Meet the Rogue

Live theater. Unsolicited commentary.
From Detroit to Lansing.

Carolyn Hayes is the Rogue Critic, est. late 2009.

In 2011, the Rogue attended 155 plays, readings, and festivals (about 3 per week) and penned 115 reviews (about 2.2 per week).

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Theaters and Companies

The Abreact (Detroit)
website | reviews | 2011 SIR

The AKT Theatre Project (Wyandotte)
website | reviews

Blackbird Theatre (Ann Arbor)
website | reviews | 2010 SIR

Detroit Repertory Theatre (Detroit)
website | reviews

The Encore Musical Theatre Co. (Dexter)
website | reviews

Go Comedy! (Ferndale)
website | reviews

Hilberry Theatre (Detroit)
website | reviews | 2010 SIR

Jewish Ensemble Theatre (West Bloomfield)
website | reviews

Magenta Giraffe Theatre Co. (Detroit)
website | reviews | 2010 SIR

Matrix Theatre (Detroit)
website | reviews | 2010 SIR

Meadow Brook Theatre (Rochester)
website | reviews

Performance Network Theatre (Ann Arbor)
website | reviews

Planet Ant Theatre (Hamtramck)
website | reviews

Plowshares Theatre (Detroit)
website | reviews

Purple Rose Theatre Co. (Chelsea)
website | reviews

The Ringwald Theatre (Ferndale)
website | reviews

Tipping Point Theatre (Northville)
website | reviews | 2010 SIR

Threefold Productions (Ypsilanti)
website | reviews

Two Muses Theatre (West Bloomfield Township)
website | reviews

Williamston Theatre (Williamston)
website | reviews







« Godspell | Main | Speed-the-Plow »

M 5

Planet Ant Theatre’s commitment to new works was never in question: its monthly Ant Farm staged reading series has previously shepherded new scripts to successful full productions. However, M 5 marks the first time the company’s late-night series has been specifically earmarked to showcase favorite Ant Farm selections. Helmed by director Sara Wolf Molnar and with a capable quartet of comic performances, this original show feels like an ode to the short play — that is to say, something rich and strange.

All five scripts (“Mile High,” by Leah Darany; “The Little Things” and “Homeland Security,” both by Audra Lord; “Mother,” by Jacquie Priskorn; and “Bloody iPhone,” by Marty Shea and Ian Bonner) are brief enough to tuck into a single act, barely skimming an hour’s running time. Each bears the brand of preposterousness that serves as the quirky signature of a short-form comedy, although the devices and executions vary. Against the elaborate setup leading to a swift roundhouse punchline, for example, is a slow-burning monologue of increasing perturbation. Whereas one play roots into the comic possibilities of forced conversation amid sustained discomfort, another gets its framework out of the way in a staccato of short establishing scenes. Strengths and weaknesses show in the writing for each, but the end product amasses into a kaleidoscope of the form’s overall potential.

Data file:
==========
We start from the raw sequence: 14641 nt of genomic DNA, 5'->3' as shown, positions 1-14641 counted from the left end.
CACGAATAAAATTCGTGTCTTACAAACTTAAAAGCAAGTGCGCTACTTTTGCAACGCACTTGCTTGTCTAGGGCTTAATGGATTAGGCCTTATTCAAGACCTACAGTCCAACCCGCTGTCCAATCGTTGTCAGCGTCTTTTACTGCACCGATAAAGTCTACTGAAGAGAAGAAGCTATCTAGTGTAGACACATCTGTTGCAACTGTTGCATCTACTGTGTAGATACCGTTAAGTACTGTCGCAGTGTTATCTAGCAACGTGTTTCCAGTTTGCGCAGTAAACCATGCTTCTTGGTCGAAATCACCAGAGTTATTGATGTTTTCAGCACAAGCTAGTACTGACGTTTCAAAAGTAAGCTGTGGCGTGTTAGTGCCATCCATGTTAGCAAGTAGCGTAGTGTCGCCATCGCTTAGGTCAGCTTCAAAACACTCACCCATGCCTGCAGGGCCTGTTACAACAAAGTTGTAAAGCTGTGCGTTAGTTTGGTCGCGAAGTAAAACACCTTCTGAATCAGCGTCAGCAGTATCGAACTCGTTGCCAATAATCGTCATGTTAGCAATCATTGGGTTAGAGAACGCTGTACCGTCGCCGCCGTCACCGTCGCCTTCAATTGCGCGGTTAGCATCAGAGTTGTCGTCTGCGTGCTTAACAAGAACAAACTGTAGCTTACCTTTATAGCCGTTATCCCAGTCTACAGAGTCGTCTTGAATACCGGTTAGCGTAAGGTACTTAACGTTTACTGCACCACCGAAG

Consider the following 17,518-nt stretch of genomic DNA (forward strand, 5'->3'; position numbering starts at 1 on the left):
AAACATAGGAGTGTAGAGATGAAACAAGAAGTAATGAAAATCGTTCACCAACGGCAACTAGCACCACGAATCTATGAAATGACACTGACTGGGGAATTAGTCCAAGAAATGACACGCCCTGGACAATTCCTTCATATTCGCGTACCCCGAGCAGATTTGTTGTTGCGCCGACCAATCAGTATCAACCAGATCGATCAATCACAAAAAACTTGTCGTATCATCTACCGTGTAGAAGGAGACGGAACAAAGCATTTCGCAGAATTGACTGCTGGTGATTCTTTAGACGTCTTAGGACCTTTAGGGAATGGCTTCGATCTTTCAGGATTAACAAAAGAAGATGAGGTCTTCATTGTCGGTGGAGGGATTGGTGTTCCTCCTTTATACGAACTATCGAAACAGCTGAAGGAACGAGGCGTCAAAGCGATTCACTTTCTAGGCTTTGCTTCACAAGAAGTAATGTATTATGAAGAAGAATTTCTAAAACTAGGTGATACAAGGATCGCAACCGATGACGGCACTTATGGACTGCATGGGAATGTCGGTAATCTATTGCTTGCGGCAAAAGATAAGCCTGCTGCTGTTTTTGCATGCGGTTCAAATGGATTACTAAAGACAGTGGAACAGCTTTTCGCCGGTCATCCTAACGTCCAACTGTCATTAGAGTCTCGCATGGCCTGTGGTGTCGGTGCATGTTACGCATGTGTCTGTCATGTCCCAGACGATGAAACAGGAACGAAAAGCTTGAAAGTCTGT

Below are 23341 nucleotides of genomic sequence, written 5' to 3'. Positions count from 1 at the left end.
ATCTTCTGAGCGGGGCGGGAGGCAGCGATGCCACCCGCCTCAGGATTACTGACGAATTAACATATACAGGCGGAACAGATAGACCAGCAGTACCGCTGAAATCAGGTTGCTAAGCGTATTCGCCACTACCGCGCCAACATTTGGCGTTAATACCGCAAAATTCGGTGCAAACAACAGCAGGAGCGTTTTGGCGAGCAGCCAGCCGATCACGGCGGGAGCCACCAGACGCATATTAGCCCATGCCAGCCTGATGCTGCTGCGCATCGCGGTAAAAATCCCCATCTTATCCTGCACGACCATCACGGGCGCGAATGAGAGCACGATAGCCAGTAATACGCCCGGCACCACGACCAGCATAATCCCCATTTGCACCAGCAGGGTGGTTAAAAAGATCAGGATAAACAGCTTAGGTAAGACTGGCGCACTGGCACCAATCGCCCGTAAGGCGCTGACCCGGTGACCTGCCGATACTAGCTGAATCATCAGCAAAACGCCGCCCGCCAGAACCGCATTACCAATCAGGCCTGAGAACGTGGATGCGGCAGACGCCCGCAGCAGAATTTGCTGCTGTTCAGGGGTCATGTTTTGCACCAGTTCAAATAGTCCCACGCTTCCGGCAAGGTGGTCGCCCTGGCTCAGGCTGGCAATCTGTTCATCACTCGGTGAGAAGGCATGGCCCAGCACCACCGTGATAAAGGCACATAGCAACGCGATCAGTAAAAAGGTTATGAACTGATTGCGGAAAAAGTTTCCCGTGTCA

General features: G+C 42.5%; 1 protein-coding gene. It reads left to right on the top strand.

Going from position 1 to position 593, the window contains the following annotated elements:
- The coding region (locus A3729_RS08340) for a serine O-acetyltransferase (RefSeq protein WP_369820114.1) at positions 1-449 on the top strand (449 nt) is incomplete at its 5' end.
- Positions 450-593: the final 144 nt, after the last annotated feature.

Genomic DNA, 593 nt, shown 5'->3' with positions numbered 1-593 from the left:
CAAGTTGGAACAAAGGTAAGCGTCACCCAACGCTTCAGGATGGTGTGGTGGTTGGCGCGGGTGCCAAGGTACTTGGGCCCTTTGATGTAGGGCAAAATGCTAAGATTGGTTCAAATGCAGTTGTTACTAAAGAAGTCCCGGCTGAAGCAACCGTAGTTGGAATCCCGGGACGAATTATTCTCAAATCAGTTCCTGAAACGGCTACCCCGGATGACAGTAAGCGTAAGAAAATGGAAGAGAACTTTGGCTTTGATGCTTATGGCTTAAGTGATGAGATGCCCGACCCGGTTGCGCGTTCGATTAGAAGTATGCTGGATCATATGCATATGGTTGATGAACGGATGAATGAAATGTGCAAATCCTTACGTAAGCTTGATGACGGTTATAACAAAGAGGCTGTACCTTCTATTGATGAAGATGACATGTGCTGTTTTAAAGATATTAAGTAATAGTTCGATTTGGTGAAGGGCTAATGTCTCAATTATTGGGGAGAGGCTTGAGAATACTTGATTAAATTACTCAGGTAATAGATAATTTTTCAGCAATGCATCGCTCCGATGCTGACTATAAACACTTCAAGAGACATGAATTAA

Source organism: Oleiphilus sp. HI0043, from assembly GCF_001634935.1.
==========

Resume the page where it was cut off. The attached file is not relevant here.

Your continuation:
Such bizarre and indignant perspectives are further served by a resilient cast of four. Versatility and commitment are the name of the game in this setup, and the many standout roles are a testament to the performers’ success. Robyn Lipnicki Mewha fairly bleeds maniacal cheerfulness in a coffee klatch that turns a little too revealing. Under the spell of new technology, Chris Korte turns his internal turmoil external with explosive control. Down in the dumps Jaclyn Strez earns laughs with the misplaced devastation of an unstable, inescapable traveling companion. In an imposing position of power, Patrick O’Connor Cronin guides a rambling, coasting scene with calculated finesse.

Drawing heavily on uncomfortable humor, the production grows progressively weirder and stronger in tandem. The generally literal first half calls for little in the way of visual trappings; these are normal conversations and scenarios, some littered with local in-jokes, that slide subtly into their peculiar landscapes. Yet Pal Molnar’s set and properties turn batty as the show progresses, establishing worlds with rules different from our own; the unique looks come at the price of extended bustling scene changes, but designer Barton Bund’s catchy sound design is there to pass the time. By the final play, the tech kicks all the way into high gear, sending the production out on a trilling high note of sidesplitting insanity. And herein lies the success of M 5: combining the complementary strengths of five thoughtfully curated short plays in order to underline the nutty factor, turning five wonky steps into a wholly ludicrous and satisfying comic journey.

M 5 is no longer playing.
For the latest from Planet Ant Theatre, click here.